Relative Morality

It’s gonna be a short one.

May has already started out to be a bit of a bust.

I have to go to Canada next week, so there

will be no news in Japan next week, maybe

even for the next two weeks, because I’m

gonna get back on Monday night, I record on

Tuesdays, just so everyone knows what’s going on.

Ah, that’s life, life is tough.


10 million yen.

10 million yen was founded a recycling center in Sapporo.

So recycling center, I’m assuming it’s just like general garbage, things

that can be recycled, so glass and stuff.

I am wondering what it was in.

It sounds like it was just wrapped up in something else.

There’s a three month deadline for claiming the lost money.

So the police were actually looking for an owner.

At May 1st, so beginning of this month, the

money became the city of Sapporo ‘s money.

Over the course of the three months, 16 people tried to claim the money.

Now this is the bit I was interested in.

So I would love an extra 10 million yen.

Like just pass that over here, 10 million yen.

It’s not gonna totally change my life, but it would make it better for at

least a little while I’d have a lot, you know, I’d pay off all the bills.


Ah, so I understand the instinct to try to claim the money.

What we got work up of like reasons why people would claim the money.

Because you’ll be interesting to me like what kind of things the police

would ask, questions and stuff to confirm that this is your money.

So 16 people called up the Sapporo police and said, “Yeah, that’s my 10

million yen.”

One, the first one I really enjoyed was I went shopping as I walked in a

parking lot.

I dropped the 10 million yen that was wrapped in newspaper.


My question is please officers, why are you walking around with 10 million

yen wrapped in newspaper?

Now this is not as weird as it may sound at first.

When I bought a house, technically bought a house.

I haven’t paid off the house yet because I have a mortgage.

So when I attempted to start buying a house, which ends up being a multi-

year process because

of it mortgage, if we paid a massive down

payment in cash, we got, I mean, paying more

at the beginning is better because it means your mortgage is lower overall.

And also we got like a discount essentially by giving them a massive amount

of accounts.

We went to the bank and they wanted cash, which as a Western person feels

very shady, but

in Japan it’s very normal.

They don’t do checks and things like that.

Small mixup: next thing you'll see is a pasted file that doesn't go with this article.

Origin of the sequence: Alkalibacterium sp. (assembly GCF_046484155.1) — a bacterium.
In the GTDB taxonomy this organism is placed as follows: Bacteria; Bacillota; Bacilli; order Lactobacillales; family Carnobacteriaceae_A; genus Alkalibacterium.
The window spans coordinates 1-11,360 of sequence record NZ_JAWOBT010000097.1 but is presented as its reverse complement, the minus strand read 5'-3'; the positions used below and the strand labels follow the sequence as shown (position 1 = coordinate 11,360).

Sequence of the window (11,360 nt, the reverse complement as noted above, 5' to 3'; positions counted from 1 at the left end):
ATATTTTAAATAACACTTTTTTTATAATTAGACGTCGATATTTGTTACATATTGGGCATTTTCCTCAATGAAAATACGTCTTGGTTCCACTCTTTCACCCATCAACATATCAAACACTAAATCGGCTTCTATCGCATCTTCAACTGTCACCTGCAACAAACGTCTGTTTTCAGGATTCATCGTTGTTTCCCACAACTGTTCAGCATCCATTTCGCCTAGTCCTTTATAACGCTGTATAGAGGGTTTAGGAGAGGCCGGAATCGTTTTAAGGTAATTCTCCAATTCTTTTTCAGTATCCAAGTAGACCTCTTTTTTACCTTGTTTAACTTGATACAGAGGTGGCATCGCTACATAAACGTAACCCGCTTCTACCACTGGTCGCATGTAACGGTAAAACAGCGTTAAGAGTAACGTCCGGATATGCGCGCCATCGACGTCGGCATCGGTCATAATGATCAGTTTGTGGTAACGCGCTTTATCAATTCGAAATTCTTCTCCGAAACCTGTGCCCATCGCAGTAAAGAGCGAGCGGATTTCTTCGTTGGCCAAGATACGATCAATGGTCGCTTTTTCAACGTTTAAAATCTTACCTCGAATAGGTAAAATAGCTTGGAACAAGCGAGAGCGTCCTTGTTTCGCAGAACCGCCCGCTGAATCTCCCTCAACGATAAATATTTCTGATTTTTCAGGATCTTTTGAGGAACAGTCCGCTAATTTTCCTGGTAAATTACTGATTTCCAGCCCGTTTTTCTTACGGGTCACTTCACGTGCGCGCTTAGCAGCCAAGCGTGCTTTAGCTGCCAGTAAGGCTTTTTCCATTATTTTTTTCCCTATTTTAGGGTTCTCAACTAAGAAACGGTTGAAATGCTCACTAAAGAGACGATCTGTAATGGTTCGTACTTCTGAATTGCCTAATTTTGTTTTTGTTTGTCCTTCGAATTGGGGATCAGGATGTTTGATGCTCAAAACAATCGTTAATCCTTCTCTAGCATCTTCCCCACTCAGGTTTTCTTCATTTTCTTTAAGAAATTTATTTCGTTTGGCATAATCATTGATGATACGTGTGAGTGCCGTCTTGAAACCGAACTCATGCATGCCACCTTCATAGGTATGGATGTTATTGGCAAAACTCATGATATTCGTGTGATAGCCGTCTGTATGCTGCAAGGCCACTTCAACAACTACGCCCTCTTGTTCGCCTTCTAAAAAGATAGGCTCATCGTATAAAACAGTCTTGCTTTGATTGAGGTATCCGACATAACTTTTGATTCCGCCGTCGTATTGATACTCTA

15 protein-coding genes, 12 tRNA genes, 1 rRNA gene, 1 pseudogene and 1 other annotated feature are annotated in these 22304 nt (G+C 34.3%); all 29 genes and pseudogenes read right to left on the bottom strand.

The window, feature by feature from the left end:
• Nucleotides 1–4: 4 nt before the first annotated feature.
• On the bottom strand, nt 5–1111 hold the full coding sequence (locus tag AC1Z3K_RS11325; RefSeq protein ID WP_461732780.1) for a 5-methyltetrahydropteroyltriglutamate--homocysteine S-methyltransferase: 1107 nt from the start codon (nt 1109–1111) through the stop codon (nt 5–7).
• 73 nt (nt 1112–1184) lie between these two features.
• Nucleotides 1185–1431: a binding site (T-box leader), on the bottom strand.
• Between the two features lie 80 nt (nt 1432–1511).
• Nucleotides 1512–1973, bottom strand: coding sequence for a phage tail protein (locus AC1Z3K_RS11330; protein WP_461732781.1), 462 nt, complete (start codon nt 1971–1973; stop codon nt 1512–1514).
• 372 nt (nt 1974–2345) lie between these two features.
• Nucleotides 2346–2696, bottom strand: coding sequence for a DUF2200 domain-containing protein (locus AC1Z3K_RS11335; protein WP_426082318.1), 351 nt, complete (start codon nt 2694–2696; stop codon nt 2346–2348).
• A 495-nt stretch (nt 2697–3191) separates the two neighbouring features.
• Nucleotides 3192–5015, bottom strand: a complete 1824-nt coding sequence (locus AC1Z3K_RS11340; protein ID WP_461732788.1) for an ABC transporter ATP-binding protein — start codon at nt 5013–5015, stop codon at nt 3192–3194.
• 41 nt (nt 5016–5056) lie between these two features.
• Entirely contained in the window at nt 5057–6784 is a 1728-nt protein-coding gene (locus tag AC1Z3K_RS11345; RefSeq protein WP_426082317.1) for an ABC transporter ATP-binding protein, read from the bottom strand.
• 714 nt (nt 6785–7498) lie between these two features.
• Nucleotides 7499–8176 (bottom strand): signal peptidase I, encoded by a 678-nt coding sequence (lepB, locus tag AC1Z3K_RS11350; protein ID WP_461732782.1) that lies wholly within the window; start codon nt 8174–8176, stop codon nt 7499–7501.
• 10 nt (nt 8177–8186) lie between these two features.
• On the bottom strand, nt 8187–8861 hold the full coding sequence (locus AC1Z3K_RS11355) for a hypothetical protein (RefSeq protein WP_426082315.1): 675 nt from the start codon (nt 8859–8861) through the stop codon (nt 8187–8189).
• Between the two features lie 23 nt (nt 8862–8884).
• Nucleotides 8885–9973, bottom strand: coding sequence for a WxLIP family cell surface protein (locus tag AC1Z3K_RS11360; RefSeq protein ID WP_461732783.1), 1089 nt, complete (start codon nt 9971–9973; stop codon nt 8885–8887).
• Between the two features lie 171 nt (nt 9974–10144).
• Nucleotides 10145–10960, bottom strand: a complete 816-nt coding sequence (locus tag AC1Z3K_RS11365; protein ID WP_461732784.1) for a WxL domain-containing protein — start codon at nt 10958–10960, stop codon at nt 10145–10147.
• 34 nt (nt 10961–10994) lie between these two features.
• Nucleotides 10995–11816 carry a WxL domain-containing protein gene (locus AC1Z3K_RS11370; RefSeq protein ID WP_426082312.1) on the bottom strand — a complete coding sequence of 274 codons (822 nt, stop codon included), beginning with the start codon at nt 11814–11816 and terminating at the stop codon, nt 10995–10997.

So we went to the bank.

If I remember correctly, we took a 19

million yen, my wife and I pulled our money.

Had a stack of money as big as my head.

So I don’t know.

It was, it was, how do you measure ahead?

The height is bottom to top.

So I guess it’s width from the back of my head to the front of my head.

So I actually have a picture somewhere of me laying on the ground with 19

million yen stacked next to my head.

It’s the same, a sum width is my head.

This is the closest I’m going to get to a

wrap video where I’m like showing off how much

money I have on my bands as it were.

But like I knew I would never have that much money in my hand again or at

least I assumed.

I mean, I guess I’m not dead yet, but the likelihood of me having more than

19 million yen in my possession at one time is very unlikely.

You took it to the construction company, the place that it built the house.

They had that machine that, machine that counts the money.

When the point was I did actually carry that 19 million with me.

I put it in a bag, in a brown paper bag and then put it in like a backpack

and then held the backpack like I hugged it like a fragile child.

Because if I dropped this money somehow, I was not going to financially

recover for years

and years and years and years.

And we wouldn’t be able to be living in the house I live in now.

So the explanation I was walking in a parking lot and I dropped 10 million

yen wrapped in newspaper.

Rapt in newspaper is sound suspicious, but I put mine in a paper bag.

I didn’t want to put it in something

else that would make it more suspicious .

So I actually wrapped it up in something

non suspicious and put it in my backpack.

Then again, I was I was hugging this

like it could be taken from me in a moment.

The second explanation was I put 10 million

yen in my closet and now I can’t find it.

I might have thrown it out, which is the same sort of thing.

It’s like I’ve got 10 million yen.

I put it in the closet.

I cleaned out my closet, maybe forgot that

the 10 million yen was there and it ended

up at the recycling center.

That one is slightly more reasonable.

Again, because Japan has still got a strange relationship with money.

There’s still a lot of people who believe in cash.

They don’t actually want to put money in the bank.

Banks, I think most banks now don’t really offer anything significant in the

way of interest anyways.

The cash sitting in your closet is kind of more liquid.

It’s more available.

So a lot of people think about it that way.

A lot of old people in Japan keep cash in their house.

17, I think was the biggest amount of money found 42.5 million yen was found

in the garbage

in good amount.

Their suspicion is that a man died.

His house was demolished and as they took

all the stuff out of his house either before

or after.

It just ended up in the garbage.

This older man had just kept that money in his house.

This is what I’m saying.

There is a different relationship to money than we would have in the West.

The explanation for this is that there are older people who hide their cash.

So let’s say I’m older.

I have my 42 million yen.

I open up a speaker for my stereo and I stick

it in the speaker or I hide it somewhere.

I’m not going to tell where it is because

that’s the whole point of hiding it.

But then I die.

It’s not like you usually prepare for your death in this way.

So you don’t tell anyone where your money is so they don’t know.

So they start throwing out your old stuff.

They’re not going to think like, oh, I should open up these speakers.

And check for money.


It puts you in a weird position.

Let’s say I have my father in law or my parents in law.

They die.

Should I start breaking down all their stuff

to see if they’ve hidden any money in the


It seems weirdly mercenary at this.

But at the same time, of course, I don’t want to throw out 42 million yen

that could benefit my family or someone

else in the family who maybe deserves it.

It suddenly felt like crypto to me.